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of China . Rebellion inevitably bubbled up once more in the south, and Yuan resumed the
mantle of president in March 1916; he died a few months later. China fell under the control
of warlords, with eight presidents in the twelve years following Yuan's death, together with
a twelve-day resuscitation of Manchu rule. Amazingly, the city managed to grow and mod-
ernize itself during this period of chaos, with streets widened, city gates smartened up, and a
new tram system inaugurated.
The Guomindang
In 1928, Beijing came under the military dictatorship of the Nationalist Guomindang party,
led by Chiang Kaishek (1887-1975), losing its mantle as capital to Nanjing, and nine years
later was taken by Japanese forces during the second Sino-Japanese War (often referred to as
World War II in China). The war known as such by most of the rest of the world began im-
mediately afterwards, and at its close Beijing was controlled by an alliance of Guomindang
troops and American marines.
World war was followed by civilwar - the Nationalists and Chinese Communists had been
allies during the fight against Japan, but following a hastily arranged, oft-broken truce they
entered a full state of war as soon as 1947. The Communist People's Liberation Army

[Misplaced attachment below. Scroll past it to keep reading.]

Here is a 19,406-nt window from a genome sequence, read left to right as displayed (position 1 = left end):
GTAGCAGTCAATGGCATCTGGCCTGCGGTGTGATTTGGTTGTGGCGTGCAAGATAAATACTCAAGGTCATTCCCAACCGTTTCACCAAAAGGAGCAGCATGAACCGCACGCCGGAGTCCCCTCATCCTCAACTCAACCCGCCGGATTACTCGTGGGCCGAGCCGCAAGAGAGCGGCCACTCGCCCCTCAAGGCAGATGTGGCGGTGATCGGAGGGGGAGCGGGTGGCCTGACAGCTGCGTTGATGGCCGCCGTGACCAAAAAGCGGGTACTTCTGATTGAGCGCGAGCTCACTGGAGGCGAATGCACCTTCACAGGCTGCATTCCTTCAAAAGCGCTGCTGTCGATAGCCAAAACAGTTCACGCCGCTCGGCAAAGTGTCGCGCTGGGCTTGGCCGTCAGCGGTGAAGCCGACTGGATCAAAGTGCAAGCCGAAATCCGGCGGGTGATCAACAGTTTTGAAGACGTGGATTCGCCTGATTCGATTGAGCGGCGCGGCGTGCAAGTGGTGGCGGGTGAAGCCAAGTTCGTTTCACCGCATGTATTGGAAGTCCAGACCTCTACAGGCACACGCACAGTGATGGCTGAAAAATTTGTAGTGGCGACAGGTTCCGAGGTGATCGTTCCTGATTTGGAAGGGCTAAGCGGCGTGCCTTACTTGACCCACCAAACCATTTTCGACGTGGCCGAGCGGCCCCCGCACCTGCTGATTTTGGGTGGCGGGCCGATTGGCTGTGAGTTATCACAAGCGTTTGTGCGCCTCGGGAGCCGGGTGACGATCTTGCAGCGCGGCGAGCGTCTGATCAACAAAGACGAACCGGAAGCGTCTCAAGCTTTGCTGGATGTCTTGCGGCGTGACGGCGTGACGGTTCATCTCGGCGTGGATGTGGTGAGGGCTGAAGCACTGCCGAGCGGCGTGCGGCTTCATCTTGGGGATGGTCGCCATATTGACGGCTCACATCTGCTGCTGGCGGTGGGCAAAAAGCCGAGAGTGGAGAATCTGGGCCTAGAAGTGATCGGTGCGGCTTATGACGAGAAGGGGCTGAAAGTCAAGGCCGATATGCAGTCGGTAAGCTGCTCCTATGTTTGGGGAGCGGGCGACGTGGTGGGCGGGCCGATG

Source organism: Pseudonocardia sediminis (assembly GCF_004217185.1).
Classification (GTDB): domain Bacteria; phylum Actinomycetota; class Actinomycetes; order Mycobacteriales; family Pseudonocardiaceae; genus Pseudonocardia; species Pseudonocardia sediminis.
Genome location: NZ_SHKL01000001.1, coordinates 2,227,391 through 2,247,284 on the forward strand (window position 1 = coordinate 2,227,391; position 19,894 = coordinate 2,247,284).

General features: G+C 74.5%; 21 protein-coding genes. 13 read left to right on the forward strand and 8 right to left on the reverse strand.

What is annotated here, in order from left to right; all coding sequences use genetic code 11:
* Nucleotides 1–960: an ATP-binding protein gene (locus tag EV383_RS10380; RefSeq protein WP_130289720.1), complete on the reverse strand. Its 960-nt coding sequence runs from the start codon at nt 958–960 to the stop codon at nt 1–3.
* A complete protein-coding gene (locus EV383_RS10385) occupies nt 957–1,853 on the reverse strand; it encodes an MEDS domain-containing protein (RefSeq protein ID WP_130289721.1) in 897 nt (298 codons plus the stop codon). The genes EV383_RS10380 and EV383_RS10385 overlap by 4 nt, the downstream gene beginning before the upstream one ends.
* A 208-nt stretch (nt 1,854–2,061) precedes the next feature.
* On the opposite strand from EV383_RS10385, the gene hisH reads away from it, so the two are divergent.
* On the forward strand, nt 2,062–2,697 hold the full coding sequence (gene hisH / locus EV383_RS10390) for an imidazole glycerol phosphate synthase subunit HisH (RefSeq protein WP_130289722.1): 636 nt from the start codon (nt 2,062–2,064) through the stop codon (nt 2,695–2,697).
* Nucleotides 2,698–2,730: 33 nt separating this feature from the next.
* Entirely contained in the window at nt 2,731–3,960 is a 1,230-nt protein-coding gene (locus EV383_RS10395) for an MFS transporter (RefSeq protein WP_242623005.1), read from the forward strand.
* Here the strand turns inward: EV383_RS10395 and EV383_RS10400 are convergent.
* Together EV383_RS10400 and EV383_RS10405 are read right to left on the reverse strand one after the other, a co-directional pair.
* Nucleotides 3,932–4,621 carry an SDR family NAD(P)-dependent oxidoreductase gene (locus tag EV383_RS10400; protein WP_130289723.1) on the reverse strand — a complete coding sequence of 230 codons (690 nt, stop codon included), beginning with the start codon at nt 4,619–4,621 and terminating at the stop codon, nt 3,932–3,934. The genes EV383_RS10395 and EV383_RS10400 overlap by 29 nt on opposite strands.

(PLA) took Beijing in early 1949, and advanced south; despite appeals from Nanjing for a
truce, they crossed the Yangtze soon afterwards, and took southern China from the National-
ists too.
The Communist era
On October 1, 1949, Mao Zedong , Chairman of the Communist Party, proclaimed the in-
auguration of the People'sRepublicofChina from Tian'anmen gate, in the process making
Beijing the nation's capital once more. The city that Mao inherited for the Chinese people
was in most ways primitive. Imperial laws had banned the construction of houses higher than
the official buildings and palaces, so virtually nothing was more than one storey high. The
roads, although straight and uniform, were narrow and congested, and there was scarcely any
The rebuilding of the capital, and the erasing of symbols of the previous regimes, was an
early priority for the Communists. They wanted to retain the city's sense of ordered planning,
with Tian'anmen Square , laid out in the 1950s, as its new heart. Initially their inspiration
was Soviet, with an emphasis on heavy industry and a series of poor-quality high-rise hous-
ing programmes. Most of the traditional courtyard houses, which were seen to encourage in-
dividualism, were destroyed. In their place anonymous concrete buildings were thrown up,
often with inadequate sanitation and little running water. Much of the new social planning
was misguided; after the destruction of all the capital's dogs - for reasons of hygiene - in
1950, it was the turn of sparrows in 1956. This was a measure designed to preserve grain,
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